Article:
12th July 1998
"Is there any difference between literary criticism and the advertising of soap today," asks reputed authoress Sumitra Rahubaddhe.
"Today, Sinhala literary reviews have an advertising flavour in them. In the '60s when a novel was published, the editors had a practice of getting a respected critic to review it. But today, most editors expect the writer himself to find someone who would write a review for the newspaper.
The writer then gets someone to praise his work and that appears in print. The editor, the writer, the critic and the reader are all fooled. These reviews that appear today are no better than the attempts to advertise soap," she says.
Expressing her views during the keynote address she made at the recent D. R. Wijewardene Memorial Award ceremony, Ms. Rahubaddhe referred to book launches too.
"Even if a literary work of significance is launched without the patronage of the press, there is hardly any audience to witness it. But, on the other hand, if a book is launched with pomp and pageantry, with songs and dances thrown in, the hall will be filled choc-a-bloc.
"The irony is not that alone. The irony lies with the sermons that most university dons and dominant literary figures deliver at these functions. Often such sermons do praise the work and the writer sky high."
In a provocative address on the subject 'Sinhala literary reviews: a short note', she pointed out how most literary personalities in our country hold posts in literary and aesthetic institutions and panels established by the Government.
"Others who clamour to be in some panel or the other try to patronise the political authority. It is pathetic that none pays heed to the long term harm done to literary achievements for short term personal gains."
She added the neglect and lethargy on the part of the competent personalities have also contributed to the degeneration of Sinhala literature and its sphere of criticism.
Meanwhile, the open economy has left little leisure to ponder on literary criticism. Moreover, there is lack of confidence among critics to move ahead on the path Martin Wickremesinghe and Ediriweera Sarachchandra cleared for literary growth.
"Critics fear to say a publication of a reputed author is sub-standard. They are reluctant to say a work of an amateur is good.
There is no dearth of lecturers and professors who would praise a publication in public for personal gains and favours, whatever the standard of the publication. This instills a false mental attitude in the writer who is persuaded to think of his capabilities much further than he really should, thus depriving him of achieving improvements on later works. It also creates a mood among other writers and creators that literary criticism and reviews serve little purpose."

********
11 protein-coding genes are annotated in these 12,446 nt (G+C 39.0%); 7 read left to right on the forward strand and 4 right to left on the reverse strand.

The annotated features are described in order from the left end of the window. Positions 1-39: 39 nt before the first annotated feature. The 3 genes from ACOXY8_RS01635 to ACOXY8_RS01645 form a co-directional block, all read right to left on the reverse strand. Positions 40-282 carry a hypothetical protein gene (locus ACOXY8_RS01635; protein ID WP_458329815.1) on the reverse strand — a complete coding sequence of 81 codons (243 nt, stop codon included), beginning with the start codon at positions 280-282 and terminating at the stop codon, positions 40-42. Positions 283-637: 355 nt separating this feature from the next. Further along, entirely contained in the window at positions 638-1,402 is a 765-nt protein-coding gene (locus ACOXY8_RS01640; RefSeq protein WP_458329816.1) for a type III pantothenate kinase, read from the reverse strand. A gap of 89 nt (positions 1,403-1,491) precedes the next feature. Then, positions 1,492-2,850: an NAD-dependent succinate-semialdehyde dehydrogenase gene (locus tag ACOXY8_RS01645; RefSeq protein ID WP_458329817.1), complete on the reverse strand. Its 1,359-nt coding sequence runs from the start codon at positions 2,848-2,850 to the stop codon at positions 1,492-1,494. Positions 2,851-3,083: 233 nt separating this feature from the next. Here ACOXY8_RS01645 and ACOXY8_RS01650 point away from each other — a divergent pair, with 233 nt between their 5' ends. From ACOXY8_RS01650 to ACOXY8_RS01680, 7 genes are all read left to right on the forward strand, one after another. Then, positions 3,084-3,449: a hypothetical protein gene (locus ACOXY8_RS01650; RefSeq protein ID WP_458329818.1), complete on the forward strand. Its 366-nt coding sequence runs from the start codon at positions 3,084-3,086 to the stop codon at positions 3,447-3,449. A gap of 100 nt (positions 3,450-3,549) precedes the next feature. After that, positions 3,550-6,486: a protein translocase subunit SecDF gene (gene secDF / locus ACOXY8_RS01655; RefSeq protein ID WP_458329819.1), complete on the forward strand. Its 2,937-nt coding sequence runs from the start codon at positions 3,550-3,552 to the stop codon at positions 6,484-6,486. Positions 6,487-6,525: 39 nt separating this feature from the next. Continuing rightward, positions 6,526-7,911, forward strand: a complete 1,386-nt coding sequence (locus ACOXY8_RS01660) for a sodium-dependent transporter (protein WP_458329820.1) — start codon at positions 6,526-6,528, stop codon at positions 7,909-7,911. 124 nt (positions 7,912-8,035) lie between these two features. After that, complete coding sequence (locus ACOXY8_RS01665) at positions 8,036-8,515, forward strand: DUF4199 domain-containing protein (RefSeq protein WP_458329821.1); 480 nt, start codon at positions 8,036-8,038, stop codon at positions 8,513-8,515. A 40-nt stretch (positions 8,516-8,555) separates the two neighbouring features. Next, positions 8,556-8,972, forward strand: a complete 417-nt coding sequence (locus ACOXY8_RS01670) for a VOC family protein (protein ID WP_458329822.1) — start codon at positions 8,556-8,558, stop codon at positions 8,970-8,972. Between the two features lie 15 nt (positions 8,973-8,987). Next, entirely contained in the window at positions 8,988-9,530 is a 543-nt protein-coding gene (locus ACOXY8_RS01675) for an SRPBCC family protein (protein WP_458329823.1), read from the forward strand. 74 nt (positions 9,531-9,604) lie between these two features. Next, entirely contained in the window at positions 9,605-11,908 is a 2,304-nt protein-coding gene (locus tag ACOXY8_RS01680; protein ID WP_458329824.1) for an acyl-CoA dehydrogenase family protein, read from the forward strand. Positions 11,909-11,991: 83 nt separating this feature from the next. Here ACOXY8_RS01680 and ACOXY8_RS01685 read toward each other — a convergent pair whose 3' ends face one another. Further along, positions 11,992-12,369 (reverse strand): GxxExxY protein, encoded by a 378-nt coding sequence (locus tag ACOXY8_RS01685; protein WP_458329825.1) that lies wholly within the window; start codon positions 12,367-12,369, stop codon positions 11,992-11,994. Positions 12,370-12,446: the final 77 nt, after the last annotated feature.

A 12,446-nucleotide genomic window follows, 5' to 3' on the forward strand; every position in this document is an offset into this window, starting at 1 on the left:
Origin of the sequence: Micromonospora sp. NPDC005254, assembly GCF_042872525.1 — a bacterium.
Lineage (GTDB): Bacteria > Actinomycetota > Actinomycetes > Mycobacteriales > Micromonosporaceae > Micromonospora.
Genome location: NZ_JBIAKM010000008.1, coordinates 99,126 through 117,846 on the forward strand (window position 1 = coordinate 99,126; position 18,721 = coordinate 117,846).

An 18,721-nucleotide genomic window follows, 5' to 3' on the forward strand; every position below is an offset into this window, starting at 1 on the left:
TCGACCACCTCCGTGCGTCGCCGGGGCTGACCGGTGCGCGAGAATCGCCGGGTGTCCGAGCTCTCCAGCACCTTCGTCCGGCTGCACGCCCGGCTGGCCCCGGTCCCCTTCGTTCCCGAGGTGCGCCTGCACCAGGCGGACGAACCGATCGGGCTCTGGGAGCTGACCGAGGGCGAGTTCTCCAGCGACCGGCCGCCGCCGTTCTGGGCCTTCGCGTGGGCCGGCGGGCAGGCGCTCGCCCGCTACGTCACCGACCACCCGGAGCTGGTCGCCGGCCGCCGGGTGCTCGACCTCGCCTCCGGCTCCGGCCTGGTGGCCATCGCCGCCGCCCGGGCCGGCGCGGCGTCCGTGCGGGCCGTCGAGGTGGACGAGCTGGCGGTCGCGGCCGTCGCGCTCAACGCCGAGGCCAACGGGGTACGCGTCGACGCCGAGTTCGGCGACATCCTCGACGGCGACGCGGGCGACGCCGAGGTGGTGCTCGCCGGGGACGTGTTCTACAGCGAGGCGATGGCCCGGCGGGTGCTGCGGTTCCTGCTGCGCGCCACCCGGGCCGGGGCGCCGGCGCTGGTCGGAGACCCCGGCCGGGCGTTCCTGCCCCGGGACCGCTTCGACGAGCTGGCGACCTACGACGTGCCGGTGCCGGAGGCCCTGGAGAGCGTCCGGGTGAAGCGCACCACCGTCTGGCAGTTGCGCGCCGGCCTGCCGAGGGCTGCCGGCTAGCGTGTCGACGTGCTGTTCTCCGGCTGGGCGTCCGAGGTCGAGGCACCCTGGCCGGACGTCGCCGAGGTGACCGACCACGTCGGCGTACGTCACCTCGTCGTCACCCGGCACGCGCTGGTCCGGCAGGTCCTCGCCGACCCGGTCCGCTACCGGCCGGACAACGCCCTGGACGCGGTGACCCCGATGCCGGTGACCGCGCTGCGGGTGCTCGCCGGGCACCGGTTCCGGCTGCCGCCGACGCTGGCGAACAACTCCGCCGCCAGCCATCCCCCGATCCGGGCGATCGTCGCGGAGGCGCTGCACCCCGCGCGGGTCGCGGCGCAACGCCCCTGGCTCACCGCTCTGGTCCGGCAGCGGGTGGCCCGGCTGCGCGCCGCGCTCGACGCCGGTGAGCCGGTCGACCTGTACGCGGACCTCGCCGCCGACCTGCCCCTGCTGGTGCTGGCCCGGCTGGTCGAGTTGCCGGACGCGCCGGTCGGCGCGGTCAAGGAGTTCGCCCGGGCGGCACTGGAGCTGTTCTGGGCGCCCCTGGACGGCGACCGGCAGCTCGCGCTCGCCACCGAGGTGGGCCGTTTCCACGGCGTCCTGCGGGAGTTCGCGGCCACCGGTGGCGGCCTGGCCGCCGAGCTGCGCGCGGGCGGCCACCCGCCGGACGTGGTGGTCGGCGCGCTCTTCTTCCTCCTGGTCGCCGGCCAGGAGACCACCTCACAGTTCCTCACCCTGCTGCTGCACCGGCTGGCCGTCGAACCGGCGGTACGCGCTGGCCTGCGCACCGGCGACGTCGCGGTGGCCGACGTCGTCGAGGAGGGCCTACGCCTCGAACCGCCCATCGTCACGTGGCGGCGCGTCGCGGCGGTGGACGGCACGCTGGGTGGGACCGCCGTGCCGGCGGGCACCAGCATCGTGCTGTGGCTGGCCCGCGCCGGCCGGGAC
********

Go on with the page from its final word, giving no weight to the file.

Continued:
Ms. Rahubaddhe identifies Professor Sucharita Gamlath as one who is much different, one who is independent with his literary criticism. "Though he is well versed in world literature and has a deep rooted talent for appreciating literature, his style of presentation, his biting words, his emotional outbursts, go contrary to the patience and discipline demanded by a critic. What makes him an independent critic is his impartiality to the creative work, not heeding who the writer is."
What, in Ms. Rahubaddhe's terms, are the qualities that a critic should have?
The critic should have fraternity towards both the reader and the writer, and for that, he should be a sedate scholar. But that alone is not sufficient. He should be a gifted aesthetic. He should also be an intellectual genius.
She believes we have talented poets, short story writers and novelists who could create good literary works in Sinhala. What we need to be offered is impartial, independent and competent literary reviews and criticism. This calls for critics who are intellectuals, learned and full of experience, gifted and independent.
Since the D. R. Wijewardene Award for the best Sinhala novel in manuscript form was inaugurated 14 years ago, 13 new writers have been identified. (The award was not made in 1995 when the panel of judges thought there wasn't a single work reaching the expected standard).
Eileen Siriwardena's Balan Harimi Kadathurawa won the award in the first year (1984). Others to follow were Gal Boralu Nopegu Pa Yuga (Ajantha Rajapakse), Isuru Soya (Swarnalatha Kiriwaththuduwa), Ata Avurudda (Jayatilleka Kammellaweera), Avidu Andura (Sarath Wijesuriya), Diyata Handana Kedeththo (Piyadasa Ranpathwila), Chora Naga (K. G. Karunasena), Vana Sapumala (Chandraratne Bandara), Kandak Gini Evilenne (Langani Fernando Abeydeera), Debeduma (Sepali Mayadunne), Pavuru Bedi Rajyaya (Bhadraji Mahinda Jayatilleka), Aratu (Sita Kumarihamy) and Pambaya (J. C. P. S. Siriwardena).
Of these three have been turned into teledramas. They are Isuru Soya, Ata Avurudda and Avindu Andura.
Vana Sapumala has been translated into English under the title 'Hostage City' .
This year's chairperson of the Wijewardene Award panel of judges, Ms. Sumitra Rahubaddhe feels the award winning novels are of a high standard because of the complete freedom given to the panel in the selection of the best novel.
At the time the members of the panel go through the manuscripts they are unaware of who the writers are. In fact, the winner's identity is not known until he or she is introduced at the awards ceremony.
This enables the selection of creative work by talented persons and thereafter they are able to further their talent thanks to the prestige that the D. R. Wijewardene Award brings, says Ms. Rahubaddhe.
Other members of the panel were Jayasumana Dissanayake and G. S. B. Senanayake.
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